The NCAA Women’s Final Four in 2025 will be hosted by Tampa, Florida, and the 2026 Women’s Final Four will be hosted by Phoenix, Arizona, as the hosts for the 2022–2023 through 2025–2026 championship events were released on Wednesday.
Amalie Arena will serve as the site in 2025, while Talking Stick Resort Arena will host in 2026. Tampa Bay will host the Women’s Final Four for a record fourth time, while Phoenix will host its first. Another notable moment among the announcements was Las Vegas being awarded the 2026 Frozen Four and a 2023 Division I Men’s Basketball Regional.
“The response of our membership, host cities and local organizing committees to this process was tremendous,” said Joni Comstock, NCAA senior vice president of championships. “Thanks to their commitment, we are excited that our student-athletes will play in some of the top locations and venues in the United States.”
[Click here for the full list of NCAA bid winners]
Other finalists in the bidding for the 2025 and 2026 Women’s Final Four finalists were Portland, Oregon, and Columbus, Ohio. Of the four finalists, Tampa was the most experienced with three Women’s Final Fours in 2019, 2015 and 2008. Columbus hosted in 2018 while neither Portland or Phoenix had ever hosted before.
“This bid cycle was significant for Division I women’s basketball, as we were able to identify two outstanding future host cities for the Women’s Final Four in 2025 and 2026 and named the eight regional host sites that will be part of our new two-site regional format that is in play beginning in 2023,” said Lynn Holzman, NCAA vice president of women’s basketball. “I am pleased that over the next six years we will play in several new markets, while providing enhanced hosting opportunities.”
The NCAA’s full release for the 2022–2023 through 2025–2026 seasons included more than 500 events with hosts selected from more than 3,000 applications received before February’s bid deadline. The only events previously awarded were the NCAA Men’s Final Four — Houston hosting in 2023 followed by Phoenix (2024), San Antonio (2025) and Indianapolis (2026) — and the Women’s Final Four in Dallas in 2023 and Cleveland in 2024. Division I baseball, Division I softball and the championship game of the Football Championship Subdivision were omitted from the process due to existing contracts. In addition, Division III women’s ice hockey was not included as predetermined sites are not selected.
The state of Nevada will host a predetermined NCAA championship for the first time since 1991, when UNLV’s Thomas and Mack Center hosted a Division I Women’s Basketball Regional. Nevada will host 11 events overall, including the 2023 Division I Men’s Basketball Regional and the 2026 Men’s Frozen Four. The last time the Frozen Four was played in the West was in 2008 in Denver.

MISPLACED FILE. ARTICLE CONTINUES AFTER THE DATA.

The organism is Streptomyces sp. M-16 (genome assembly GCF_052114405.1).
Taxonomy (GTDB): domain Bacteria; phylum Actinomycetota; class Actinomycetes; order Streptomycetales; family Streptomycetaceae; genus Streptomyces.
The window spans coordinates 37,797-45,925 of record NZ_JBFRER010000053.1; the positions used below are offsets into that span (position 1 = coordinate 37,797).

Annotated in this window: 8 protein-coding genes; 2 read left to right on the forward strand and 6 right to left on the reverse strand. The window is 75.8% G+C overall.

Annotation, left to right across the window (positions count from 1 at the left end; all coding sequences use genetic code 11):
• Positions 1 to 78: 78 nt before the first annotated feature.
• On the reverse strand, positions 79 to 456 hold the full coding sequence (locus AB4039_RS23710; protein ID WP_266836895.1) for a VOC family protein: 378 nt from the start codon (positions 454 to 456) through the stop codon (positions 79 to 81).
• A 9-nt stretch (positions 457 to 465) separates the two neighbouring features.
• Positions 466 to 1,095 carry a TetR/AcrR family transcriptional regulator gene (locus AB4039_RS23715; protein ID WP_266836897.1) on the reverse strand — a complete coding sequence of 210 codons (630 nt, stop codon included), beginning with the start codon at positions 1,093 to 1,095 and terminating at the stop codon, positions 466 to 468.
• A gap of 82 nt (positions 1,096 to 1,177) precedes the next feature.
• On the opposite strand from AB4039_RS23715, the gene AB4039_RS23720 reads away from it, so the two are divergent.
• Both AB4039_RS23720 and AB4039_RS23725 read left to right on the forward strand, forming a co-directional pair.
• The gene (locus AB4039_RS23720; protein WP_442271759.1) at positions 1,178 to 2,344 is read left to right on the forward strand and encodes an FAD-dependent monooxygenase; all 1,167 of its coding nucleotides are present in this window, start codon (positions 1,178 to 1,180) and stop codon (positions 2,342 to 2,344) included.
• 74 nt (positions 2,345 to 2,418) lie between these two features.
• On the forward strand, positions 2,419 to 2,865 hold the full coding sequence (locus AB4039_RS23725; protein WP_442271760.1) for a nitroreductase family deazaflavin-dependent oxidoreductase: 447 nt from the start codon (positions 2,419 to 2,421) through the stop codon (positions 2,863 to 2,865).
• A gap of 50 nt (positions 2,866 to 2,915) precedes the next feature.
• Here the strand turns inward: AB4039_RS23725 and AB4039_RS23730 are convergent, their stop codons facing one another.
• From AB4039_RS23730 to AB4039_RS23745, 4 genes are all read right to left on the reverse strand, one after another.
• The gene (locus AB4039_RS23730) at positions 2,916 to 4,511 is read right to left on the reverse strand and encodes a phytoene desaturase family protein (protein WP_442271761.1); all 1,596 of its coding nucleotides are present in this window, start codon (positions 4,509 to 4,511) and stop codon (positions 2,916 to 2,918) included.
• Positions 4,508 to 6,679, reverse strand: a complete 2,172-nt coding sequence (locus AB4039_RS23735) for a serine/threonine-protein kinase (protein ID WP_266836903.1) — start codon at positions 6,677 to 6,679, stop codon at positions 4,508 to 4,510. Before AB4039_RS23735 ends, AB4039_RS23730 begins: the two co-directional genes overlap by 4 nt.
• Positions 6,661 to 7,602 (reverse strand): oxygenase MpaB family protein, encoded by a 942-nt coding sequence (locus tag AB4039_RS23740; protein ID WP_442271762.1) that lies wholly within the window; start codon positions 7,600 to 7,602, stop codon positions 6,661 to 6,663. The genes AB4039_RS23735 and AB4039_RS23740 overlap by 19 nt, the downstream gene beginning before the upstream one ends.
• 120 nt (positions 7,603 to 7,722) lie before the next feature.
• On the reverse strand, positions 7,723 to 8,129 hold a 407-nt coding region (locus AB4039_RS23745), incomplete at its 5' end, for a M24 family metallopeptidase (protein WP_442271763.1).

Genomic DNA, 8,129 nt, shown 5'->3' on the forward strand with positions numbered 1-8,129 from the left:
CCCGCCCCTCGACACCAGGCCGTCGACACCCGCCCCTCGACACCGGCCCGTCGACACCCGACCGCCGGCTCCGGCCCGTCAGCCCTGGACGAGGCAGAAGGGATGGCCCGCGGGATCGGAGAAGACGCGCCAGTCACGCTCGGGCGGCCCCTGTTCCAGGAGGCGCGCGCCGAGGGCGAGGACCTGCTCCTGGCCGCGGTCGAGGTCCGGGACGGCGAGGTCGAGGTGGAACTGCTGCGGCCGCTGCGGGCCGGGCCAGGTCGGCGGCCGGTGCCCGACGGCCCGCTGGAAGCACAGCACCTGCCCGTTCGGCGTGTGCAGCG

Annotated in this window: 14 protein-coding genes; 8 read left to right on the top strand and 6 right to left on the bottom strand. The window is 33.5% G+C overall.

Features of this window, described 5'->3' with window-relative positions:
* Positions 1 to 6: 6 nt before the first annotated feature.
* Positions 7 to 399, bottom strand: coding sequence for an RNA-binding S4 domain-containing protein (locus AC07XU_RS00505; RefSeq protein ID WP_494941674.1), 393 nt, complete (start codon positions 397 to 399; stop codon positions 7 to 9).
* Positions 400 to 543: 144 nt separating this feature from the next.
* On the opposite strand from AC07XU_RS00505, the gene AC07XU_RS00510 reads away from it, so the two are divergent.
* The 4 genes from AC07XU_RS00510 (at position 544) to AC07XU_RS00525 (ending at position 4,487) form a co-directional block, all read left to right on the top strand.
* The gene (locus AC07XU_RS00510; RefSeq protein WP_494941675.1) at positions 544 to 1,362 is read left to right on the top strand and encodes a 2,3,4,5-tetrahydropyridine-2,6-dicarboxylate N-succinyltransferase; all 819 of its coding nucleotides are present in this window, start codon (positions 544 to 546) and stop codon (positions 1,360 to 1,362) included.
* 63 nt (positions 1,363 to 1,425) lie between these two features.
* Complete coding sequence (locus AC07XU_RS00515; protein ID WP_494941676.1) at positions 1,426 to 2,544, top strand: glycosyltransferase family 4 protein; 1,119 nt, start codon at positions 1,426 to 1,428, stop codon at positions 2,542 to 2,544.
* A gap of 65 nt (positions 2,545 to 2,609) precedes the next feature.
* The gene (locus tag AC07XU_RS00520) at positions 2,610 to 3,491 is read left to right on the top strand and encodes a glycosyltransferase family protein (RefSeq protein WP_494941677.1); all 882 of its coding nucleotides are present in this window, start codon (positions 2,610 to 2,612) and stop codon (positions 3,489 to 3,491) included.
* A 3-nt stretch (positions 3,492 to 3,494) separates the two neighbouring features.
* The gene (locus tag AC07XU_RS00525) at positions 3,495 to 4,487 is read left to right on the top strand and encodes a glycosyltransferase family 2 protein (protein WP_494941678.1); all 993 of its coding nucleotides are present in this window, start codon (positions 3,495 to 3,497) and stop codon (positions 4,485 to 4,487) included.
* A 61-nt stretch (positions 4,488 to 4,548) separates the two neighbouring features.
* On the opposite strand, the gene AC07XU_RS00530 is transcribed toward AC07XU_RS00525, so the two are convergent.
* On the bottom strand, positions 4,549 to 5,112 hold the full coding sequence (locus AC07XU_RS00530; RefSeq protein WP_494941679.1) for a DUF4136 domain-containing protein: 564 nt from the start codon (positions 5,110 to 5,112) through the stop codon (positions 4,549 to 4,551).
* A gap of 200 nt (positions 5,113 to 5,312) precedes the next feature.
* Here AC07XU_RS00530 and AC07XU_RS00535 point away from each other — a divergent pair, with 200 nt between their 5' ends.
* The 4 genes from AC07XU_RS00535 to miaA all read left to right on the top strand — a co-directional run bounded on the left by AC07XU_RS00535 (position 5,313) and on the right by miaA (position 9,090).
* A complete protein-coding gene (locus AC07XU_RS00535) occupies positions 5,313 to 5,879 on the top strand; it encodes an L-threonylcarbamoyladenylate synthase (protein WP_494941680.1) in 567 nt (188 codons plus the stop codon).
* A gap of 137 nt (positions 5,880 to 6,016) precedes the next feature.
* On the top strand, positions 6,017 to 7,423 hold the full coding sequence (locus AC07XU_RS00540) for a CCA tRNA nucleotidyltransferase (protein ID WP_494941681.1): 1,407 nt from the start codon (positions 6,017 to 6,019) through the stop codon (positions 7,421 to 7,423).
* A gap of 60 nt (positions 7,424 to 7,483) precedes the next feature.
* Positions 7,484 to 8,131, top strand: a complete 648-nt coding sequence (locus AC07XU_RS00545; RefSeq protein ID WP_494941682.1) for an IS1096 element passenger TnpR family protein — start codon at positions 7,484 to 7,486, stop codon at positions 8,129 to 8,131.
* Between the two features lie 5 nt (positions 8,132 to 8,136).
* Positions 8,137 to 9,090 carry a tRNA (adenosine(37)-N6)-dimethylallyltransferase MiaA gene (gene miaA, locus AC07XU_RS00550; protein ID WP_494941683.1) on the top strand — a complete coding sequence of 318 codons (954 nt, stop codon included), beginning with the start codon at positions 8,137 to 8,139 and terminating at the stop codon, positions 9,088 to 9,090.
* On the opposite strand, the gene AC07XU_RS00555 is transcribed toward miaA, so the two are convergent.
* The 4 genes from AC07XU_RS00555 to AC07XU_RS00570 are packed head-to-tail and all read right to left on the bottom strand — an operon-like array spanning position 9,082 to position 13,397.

“While the NCAA seeks federal legislation to better regulate sports wagering, particularly to safeguard college sports competitions, we are excited to bring our national championships to Las Vegas,” said Dan Gavitt, the NCAA’s senior vice president of basketball. “The city has hosted numerous championships sponsored by our member conferences and the experience of the teams and fans has been overwhelmingly positive. We anticipate that being the case for our championships as well.”
Other notable bids include the University of Dayton continuing as NCAA First Four host through 2026, continuing as the site for the start of the NCAA Tournament as it has been since 2001. The NCAA Women’s Tournament will have a new twist in the coming years as the event has identified eight host cities that will serve as hosts for the regional rounds from 2023 to 2026. Beginning in 2023, regional play will be held at two sites per year with eight teams at each site.
Some sports will go to new markets as well. The NCAA beach volleyball championships will stay in Gulf Shores, Alabama, in 2023 and 2024 before moving for the first time and going to Huntington Beach, California, in 2025 and 2026. Another site in California, Sacramento, will host the 2024 NCAA Men’s Division I College Cup for the first time at the new Sacramento Republic FC Stadium, becoming the sixth different site in California to host the event.
In 2025, the Division I Wrestling Championships are headed to Philadelphia for the second time; it was previously held in the City of Brotherly Love in 2011 when it became the first host site to surpass 100,000 for total attendance, setting a then-record of 104,260.
Like any organization, NCAA committees had to adjust because of the COVID-19 pandemic. But the timeline leading to a bid announcement stayed on track even after the 2020 winter and spring championships were canceled in March, leaving destinations missing out on the chance to host events they had been planning for years. 129 Sports LLC President Russ Yurk, who was hired by the NCAA to serve as a consultant to manage the bid cycle’s efforts, said in September after the cancellations were announced he looked through all the bids to see if the destinations that lost events were also part of the future bidding process.
“We did determine at that point if there was anyone who had a championship that was cancelled to give them the opportunity to bid if they hadn’t previously done so,” Yurk said. “A few folks did, a few cities said, ‘No, we’re good, thanks.’ There was no guarantee of a make-good, but they were definitely in the mix and many of those championships will be re-awarded throughout the process.”
There also is the rescheduling of the 2020 fall championships, which were postponed in August. Any announcement about sites for those events will happen separately at a later date.